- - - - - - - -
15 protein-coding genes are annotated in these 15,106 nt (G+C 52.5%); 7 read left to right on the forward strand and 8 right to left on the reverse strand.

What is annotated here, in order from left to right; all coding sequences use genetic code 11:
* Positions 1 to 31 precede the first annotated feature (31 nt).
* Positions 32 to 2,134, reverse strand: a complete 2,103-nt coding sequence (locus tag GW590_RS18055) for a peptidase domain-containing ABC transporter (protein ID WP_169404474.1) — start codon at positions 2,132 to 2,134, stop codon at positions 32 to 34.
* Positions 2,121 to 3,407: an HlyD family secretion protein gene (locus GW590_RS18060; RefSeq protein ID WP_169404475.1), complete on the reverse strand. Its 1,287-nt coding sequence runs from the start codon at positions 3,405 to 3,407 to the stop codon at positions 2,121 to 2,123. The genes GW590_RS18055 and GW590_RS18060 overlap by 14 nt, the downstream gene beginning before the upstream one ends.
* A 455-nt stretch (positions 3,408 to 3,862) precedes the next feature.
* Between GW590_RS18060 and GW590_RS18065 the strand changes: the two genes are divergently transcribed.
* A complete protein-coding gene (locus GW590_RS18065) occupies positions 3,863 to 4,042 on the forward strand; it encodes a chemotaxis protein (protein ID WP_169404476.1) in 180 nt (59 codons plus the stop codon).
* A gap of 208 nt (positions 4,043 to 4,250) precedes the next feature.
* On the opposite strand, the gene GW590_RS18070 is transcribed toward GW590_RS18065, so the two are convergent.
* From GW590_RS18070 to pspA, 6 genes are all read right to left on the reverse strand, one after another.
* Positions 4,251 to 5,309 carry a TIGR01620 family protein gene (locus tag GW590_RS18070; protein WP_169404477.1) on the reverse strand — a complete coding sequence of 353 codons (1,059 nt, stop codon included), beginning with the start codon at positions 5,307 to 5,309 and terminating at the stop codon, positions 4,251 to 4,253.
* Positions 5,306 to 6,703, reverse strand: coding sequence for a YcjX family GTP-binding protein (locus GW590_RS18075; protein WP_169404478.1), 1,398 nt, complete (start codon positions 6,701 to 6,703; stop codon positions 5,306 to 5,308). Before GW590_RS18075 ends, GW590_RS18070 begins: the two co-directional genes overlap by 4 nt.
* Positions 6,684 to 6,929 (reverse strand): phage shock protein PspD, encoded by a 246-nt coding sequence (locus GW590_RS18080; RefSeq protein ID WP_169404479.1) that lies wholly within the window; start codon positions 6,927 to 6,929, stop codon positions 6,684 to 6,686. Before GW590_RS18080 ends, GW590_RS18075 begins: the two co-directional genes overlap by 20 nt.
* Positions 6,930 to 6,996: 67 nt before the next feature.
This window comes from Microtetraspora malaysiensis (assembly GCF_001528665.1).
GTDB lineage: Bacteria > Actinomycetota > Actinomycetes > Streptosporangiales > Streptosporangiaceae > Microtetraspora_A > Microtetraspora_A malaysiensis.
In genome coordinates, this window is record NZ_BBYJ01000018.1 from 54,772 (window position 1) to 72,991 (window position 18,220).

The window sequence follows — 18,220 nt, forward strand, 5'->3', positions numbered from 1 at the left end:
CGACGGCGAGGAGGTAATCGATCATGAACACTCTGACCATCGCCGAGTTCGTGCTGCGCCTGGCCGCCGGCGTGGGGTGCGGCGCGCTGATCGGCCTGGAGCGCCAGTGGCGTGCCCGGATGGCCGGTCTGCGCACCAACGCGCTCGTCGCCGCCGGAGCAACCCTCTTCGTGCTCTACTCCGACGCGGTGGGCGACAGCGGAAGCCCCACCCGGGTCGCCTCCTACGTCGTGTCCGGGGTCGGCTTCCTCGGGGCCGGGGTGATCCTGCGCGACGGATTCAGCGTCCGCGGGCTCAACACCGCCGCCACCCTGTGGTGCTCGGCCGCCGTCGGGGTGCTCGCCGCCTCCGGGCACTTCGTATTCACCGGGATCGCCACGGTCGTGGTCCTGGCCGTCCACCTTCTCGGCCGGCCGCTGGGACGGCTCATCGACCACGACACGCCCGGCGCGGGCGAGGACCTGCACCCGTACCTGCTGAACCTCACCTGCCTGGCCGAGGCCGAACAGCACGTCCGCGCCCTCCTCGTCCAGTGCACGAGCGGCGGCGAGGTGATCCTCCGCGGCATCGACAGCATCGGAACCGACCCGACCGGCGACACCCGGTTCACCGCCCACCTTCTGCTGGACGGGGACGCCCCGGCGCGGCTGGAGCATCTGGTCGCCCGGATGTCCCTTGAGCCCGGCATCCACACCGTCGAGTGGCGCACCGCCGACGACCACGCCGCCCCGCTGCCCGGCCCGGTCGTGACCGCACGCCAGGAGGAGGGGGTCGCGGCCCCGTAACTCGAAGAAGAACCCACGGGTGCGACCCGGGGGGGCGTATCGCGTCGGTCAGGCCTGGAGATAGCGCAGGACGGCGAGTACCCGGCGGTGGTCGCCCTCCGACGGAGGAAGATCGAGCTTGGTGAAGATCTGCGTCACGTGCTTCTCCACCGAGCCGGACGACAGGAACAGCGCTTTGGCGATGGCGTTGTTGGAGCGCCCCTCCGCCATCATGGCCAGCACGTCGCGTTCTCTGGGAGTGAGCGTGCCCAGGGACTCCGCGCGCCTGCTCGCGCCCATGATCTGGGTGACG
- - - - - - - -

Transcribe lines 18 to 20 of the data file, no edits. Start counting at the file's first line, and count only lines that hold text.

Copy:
In genome coordinates, this window is record NZ_BBYJ01000018.1 from 54,772 (window position 1) to 72,991 (window position 18,220).

The window sequence follows — 18,220 nt, forward strand, 5'->3', positions numbered from 1 at the left end:
CGACGGCGAGGAGGTAATCGATCATGAACACTCTGACCATCGCCGAGTTCGTGCTGCGCCTGGCCGCCGGCGTGGGGTGCGGCGCGCTGATCGGCCTGGAGCGCCAGTGGCGTGCCCGGATGGCCGGTCTGCGCACCAACGCGCTCGTCGCCGCCGGAGCAACCCTCTTCGTGCTCTACTCCGACGCGGTGGGCGACAGCGGAAGCCCCACCCGGGTCGCCTCCTACGTCGTGTCCGGGGTCGGCTTCCTCGGGGCCGGGGTGATCCTGCGCGACGGATTCAGCGTCCGCGGGCTCAACACCGCCGCCACCCTGTGGTGCTCGGCCGCCGTCGGGGTGCTCGCCGCCTCCGGGCACTTCGTATTCACCGGGATCGCCACGGTCGTGGTCCTGGCCGTCCACCTTCTCGGCCGGCCGCTGGGACGGCTCATCGACCACGACACGCCCGGCGCGGGCGAGGACCTGCACCCGTACCTGCTGAACCTCACCTGCCTGGCCGAGGCCGAACAGCACGTCCGCGCCCTCCTCGTCCAGTGCACGAGCGGCGGCGAGGTGATCCTCCGCGGCATCGACAGCATCGGAACCGACCCGACCGGCGACACCCGGTTCACCGCCCACCTTCTGCTGGACGGGGACGCCCCGGCGCGGCTGGAGCATCTGGTCGCCCGGATGTCCCTTGAGCCCGGCATCCACACCGTCGAGTGGCGCACCGCCGACGACCACGCCGCCCCGCTGCCCGGCCCGGTCGTGACCGCACGCCAGGAGGAGGGGGTCGCGGCCCCGTAACTCGAAGAAGAACCCACGGGTGCGACCCGGGGGGGCGTATCGCGTCGGTCAGGCCTGGAGATAGCGCAGGACGGCGAGTACCCGGCGGTGGTCGCCCTCCGACGGAGGAAGATCGAGCTTGGTGAAGATCTGCGTCACGTGCTTCTCCACCGAGCCGGACGACAGGAACAGCGCTTTGGCGATGGCGTTGTTGGAGCGCCCCTCCGCCATCATGGCCAGCACGTCGCGTTCTCTGGGAGTGAGCGTGCCCAGGGACTCCGCGCGCCTGCTCGCGCCCATGATCTGGGTGACG